Fall migration has wrapped up for all but a few bird species. This semi-annual rite of passage typically follows predictable timetables and geographic routes. Exceptions to the rule, "irruptive" species, are northerners that head this way certain winters, driven out of their home territories by food scarcity.
Each fall, New Hampshire birders await a forecast of irruptive bird movements made by Canadian field ornithologist, Ron Pittaway. For birds to leave familiar territory, the reasons have to be compelling. So logically, Pittway's predictions are based on the availability of food for birds in the northern forest. This year is unusual in that wild birds three main food sources are producing bumper crops: conifer cones, birch seeds and mountain-ash berries.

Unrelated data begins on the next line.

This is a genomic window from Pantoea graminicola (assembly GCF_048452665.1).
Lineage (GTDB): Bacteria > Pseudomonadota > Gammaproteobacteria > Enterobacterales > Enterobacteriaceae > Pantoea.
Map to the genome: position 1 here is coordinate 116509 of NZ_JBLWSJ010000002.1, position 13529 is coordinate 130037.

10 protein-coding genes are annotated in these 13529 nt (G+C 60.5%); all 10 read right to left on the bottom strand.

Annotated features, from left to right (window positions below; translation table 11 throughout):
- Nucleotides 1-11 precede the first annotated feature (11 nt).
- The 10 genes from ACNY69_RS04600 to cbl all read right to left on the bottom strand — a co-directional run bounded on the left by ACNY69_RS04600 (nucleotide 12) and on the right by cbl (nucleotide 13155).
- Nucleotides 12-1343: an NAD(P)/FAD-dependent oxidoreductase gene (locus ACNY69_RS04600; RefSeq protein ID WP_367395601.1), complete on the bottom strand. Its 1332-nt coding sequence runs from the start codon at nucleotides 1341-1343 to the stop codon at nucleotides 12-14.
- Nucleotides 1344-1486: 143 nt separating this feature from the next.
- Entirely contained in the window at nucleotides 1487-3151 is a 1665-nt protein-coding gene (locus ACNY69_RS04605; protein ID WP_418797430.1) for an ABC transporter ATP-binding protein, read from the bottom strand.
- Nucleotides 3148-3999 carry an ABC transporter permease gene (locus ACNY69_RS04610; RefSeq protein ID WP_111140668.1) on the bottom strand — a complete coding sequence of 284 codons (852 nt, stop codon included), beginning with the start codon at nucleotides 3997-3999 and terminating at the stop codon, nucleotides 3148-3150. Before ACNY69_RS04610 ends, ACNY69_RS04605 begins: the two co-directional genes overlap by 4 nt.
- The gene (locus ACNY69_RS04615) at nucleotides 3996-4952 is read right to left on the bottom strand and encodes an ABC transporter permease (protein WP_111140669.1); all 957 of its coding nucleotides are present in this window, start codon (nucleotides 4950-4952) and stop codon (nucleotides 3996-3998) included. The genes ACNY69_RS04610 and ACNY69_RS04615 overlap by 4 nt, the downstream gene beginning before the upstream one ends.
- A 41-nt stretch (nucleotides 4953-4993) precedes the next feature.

Irruptive species that head south when their preferred food is scarce will likely stay north this winter, widely dispersed and well fed, which is great news for the birds. In our excitement as as we watch our backyard feeders, crabapples and conifers flourish with exotic northerners, it's easy to forget that hardship drives them our way.
Mostly it's fledglings that are forced out in search of food in unfamiliar landscapes while the dominant adults stay put on their home territory. Survival odds that already are low young birds, drop even lower.
A bumper seed or fruit crop stresses a tree and usually is followed by at least one year of seed scarcity that again will drive certain northern birds our way.